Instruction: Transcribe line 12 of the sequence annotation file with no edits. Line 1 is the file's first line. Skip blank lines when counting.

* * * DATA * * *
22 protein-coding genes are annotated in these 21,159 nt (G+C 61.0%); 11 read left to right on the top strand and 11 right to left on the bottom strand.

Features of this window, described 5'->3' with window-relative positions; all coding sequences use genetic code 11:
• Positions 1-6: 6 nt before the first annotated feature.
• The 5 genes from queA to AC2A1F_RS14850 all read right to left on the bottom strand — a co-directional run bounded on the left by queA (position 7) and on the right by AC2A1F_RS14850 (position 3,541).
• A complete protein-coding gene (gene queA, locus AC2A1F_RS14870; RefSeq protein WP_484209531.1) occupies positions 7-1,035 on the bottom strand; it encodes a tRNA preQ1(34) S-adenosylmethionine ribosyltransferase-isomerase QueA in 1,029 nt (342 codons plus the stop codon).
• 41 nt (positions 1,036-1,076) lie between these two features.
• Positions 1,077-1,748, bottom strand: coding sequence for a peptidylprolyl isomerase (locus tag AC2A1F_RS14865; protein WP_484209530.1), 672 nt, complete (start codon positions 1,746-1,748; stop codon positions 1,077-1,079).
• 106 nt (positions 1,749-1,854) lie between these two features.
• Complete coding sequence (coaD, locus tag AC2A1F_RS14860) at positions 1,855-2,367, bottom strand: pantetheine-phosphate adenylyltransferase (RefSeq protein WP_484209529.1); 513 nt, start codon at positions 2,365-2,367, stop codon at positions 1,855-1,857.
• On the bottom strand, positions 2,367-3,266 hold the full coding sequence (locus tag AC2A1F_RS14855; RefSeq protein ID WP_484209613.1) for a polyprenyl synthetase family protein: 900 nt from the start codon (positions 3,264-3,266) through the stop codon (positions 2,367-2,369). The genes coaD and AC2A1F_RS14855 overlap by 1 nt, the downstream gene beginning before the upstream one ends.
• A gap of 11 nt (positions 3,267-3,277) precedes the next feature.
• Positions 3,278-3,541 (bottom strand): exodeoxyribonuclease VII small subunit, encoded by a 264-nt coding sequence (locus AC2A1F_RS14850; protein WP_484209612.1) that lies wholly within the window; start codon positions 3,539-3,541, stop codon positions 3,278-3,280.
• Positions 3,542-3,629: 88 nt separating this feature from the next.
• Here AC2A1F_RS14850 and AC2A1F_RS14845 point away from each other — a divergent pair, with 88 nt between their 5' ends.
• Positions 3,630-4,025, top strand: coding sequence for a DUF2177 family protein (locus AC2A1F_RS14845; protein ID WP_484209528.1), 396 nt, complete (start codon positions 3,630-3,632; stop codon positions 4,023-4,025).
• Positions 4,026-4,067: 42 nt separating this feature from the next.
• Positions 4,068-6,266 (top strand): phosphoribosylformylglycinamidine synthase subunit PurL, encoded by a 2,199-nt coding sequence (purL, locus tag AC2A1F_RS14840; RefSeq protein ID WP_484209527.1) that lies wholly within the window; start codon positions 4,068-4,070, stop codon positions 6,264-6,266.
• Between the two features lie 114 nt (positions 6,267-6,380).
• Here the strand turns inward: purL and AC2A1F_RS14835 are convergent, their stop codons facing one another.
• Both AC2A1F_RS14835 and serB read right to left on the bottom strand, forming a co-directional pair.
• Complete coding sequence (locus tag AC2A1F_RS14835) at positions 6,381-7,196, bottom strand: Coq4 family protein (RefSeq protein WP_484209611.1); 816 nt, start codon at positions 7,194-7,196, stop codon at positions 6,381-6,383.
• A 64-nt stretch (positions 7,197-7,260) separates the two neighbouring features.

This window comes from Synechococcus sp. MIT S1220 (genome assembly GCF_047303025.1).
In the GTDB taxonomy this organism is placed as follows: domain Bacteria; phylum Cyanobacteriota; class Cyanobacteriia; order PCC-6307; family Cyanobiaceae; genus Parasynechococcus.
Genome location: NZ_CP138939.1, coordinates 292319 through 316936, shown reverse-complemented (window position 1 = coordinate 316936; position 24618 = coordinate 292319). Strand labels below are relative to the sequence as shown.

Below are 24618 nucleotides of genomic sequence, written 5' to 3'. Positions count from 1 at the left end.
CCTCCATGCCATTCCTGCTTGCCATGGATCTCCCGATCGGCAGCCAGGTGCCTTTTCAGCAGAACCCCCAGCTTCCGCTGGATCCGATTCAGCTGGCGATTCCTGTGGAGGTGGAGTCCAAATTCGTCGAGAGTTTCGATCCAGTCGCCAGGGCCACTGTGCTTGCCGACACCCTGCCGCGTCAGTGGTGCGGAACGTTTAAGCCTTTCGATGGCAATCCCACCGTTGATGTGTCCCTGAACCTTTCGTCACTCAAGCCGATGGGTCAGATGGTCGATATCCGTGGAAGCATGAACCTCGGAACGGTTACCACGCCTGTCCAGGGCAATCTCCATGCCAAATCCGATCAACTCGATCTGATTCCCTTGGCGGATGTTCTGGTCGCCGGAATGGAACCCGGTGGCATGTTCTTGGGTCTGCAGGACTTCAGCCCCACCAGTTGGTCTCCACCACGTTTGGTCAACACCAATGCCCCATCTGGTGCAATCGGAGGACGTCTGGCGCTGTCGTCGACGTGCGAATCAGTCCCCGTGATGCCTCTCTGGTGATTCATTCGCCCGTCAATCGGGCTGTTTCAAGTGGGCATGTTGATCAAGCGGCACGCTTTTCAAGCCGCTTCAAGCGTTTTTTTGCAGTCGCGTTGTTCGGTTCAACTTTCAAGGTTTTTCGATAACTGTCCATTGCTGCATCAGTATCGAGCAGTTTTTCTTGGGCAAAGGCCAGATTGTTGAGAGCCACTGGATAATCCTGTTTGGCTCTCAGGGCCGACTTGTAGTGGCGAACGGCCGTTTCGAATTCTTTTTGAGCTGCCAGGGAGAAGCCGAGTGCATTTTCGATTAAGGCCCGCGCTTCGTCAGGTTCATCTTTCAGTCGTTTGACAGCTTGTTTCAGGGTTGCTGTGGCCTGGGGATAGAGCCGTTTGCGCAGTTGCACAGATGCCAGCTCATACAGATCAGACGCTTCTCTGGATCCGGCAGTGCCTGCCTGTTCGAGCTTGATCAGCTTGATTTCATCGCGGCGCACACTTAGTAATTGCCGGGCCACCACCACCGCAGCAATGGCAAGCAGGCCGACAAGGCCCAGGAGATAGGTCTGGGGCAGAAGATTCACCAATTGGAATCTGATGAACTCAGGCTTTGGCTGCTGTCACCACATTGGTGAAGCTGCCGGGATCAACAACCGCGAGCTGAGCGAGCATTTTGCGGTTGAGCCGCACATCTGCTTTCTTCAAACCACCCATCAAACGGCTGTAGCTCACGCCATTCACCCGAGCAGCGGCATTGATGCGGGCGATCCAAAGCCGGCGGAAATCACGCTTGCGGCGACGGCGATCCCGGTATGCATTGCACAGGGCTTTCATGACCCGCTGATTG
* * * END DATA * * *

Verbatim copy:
• Positions 3,278-3,541 (bottom strand): exodeoxyribonuclease VII small subunit, encoded by a 264-nt coding sequence (locus AC2A1F_RS14850; protein WP_484209612.1) that lies wholly within the window; start codon positions 3,539-3,541, stop codon positions 3,278-3,280.